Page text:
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Survey Shows Residents Care about Nongame Conservation
Pennsylvania residents are concerned about the management and conservation of nongame wildlife species and support a variety of funding sources, according to a new survey conducted for the Pennsylvania Game Commission and the Pennsylvania Fish and Boat Commission.
“This survey was conducted to assess the public’s interest in nongame wildlife and the management of species of greatest conservation need, particularly threatened and endangered species,” said Catherine Haffner, the project lead and a wildlife biologist with the state’s game commission.
It has long been known that some residents favor the conservation of larger, well-known game species. But this study shows that a majority of residents in Pennsylvania also believe the conservation of amphibians, reptiles and other species they can often find near their homes is also important.
Another study conducted by the two commissions in 2005 shows that these nongame species including birds, small mammals and other species, account for 75 percent of the wildlife species in Pennsylvania.
Survey respondents had to indicate how important different functions of the commissions were. Residents were most concerned about the conservation and management of threatened or endangered species and the availability of fishing opportunities. Further, managing and conserving nongame wildlife was somewhat or very important for 87 percent of respondents and very important for 67 percent. In 1996 a similar survey found that only 49 percent of respondents found nongame conservation and management very important.
The survey also asked residents about the importance of more detailed functions of management and conservation and found that addressing wildlife diseases and enforcing wildlife laws were the two most important things for respondents out of a number of more specific categories that also included categories like educating the public about the state’s nongame wildlife. Of these, reintroducing nongame species that once existed in the state found the least support.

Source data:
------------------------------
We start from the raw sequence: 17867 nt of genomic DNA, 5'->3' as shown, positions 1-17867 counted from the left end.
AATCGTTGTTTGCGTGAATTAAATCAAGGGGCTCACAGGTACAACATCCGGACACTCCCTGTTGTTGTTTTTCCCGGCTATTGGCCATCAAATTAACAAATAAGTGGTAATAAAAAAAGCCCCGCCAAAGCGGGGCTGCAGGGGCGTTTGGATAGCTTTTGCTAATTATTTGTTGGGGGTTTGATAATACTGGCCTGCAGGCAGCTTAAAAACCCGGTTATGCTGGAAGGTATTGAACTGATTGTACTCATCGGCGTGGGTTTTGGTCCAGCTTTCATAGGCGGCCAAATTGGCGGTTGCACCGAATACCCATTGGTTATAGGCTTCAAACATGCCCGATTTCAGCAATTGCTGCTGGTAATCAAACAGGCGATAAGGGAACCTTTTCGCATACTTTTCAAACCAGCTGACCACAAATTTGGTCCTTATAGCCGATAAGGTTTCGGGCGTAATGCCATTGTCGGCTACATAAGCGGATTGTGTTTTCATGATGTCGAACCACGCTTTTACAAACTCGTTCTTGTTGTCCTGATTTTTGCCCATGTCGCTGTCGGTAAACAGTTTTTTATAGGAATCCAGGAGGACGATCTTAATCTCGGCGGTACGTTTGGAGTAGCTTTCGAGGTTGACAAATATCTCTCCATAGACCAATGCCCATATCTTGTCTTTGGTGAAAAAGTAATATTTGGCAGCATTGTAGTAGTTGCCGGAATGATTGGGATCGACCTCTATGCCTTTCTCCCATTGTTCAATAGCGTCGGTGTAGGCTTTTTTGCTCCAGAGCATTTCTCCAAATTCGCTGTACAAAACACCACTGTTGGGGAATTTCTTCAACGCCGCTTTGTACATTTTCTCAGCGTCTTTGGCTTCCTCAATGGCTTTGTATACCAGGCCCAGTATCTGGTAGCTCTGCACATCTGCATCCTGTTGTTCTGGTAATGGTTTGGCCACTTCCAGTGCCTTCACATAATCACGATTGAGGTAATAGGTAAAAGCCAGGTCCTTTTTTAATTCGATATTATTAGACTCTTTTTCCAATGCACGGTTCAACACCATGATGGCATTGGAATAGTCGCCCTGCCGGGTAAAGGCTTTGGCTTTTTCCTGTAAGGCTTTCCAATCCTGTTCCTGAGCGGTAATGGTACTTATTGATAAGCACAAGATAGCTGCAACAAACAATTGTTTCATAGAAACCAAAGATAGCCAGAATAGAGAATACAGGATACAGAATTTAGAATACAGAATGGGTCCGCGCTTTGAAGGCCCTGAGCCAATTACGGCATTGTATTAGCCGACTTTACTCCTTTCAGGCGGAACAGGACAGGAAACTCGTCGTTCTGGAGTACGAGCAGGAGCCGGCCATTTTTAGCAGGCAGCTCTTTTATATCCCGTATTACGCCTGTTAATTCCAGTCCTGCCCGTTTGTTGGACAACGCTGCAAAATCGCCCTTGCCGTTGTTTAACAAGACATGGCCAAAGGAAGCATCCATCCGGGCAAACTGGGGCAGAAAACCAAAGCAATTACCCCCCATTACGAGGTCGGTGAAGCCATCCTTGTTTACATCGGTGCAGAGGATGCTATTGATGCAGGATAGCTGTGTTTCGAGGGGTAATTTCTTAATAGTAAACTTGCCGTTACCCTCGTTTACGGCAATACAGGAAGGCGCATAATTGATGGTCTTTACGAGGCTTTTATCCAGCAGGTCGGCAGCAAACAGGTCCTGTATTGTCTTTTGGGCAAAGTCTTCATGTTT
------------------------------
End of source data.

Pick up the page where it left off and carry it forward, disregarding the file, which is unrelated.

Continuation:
In terms of funding for the conservation of nongame wildlife, a majority of respondents supported every source of money except a federal excise tax on outdoor equipment related to nongame wildlife-related recreation. The funding source that the highest number of respondents supported was a collector’s conservation stamp with 81 percent, followed by funds from fishing license fees and a small percentage of revenue from gaming, each at 74 percent. Only 49 percent of respondents supported the excise tax on outdoor equipment related to nongame wildlife-related recreation.
The study, conducted by Responsive Management for the state commissions, was done through telephone surveys of 3,660 residents and spread over all 18 of the Pennsylvania’s congressional districts. The margin of sampling error is a maximum plus or minus 1.62 percentage points.
Haffner said that the survey will go to inform the ongoing revision of Pennsylvania’s State Wildlife Action Plan, “a comprehensive conservation blueprint” to conserve or improve the situation of species of greatest concern and their habitats.
She said the results of the survey will be reflected in the 2015 State Wildlife Action Plan, and that the commission will “strive to increase the public’s awareness of the critical concerns for wildlife through conservation agencies and partners.”
“Wildlife’s future is tied directly to the actions of resource managers and the public. Awareness, education, and public involvement and participation have never been more important.”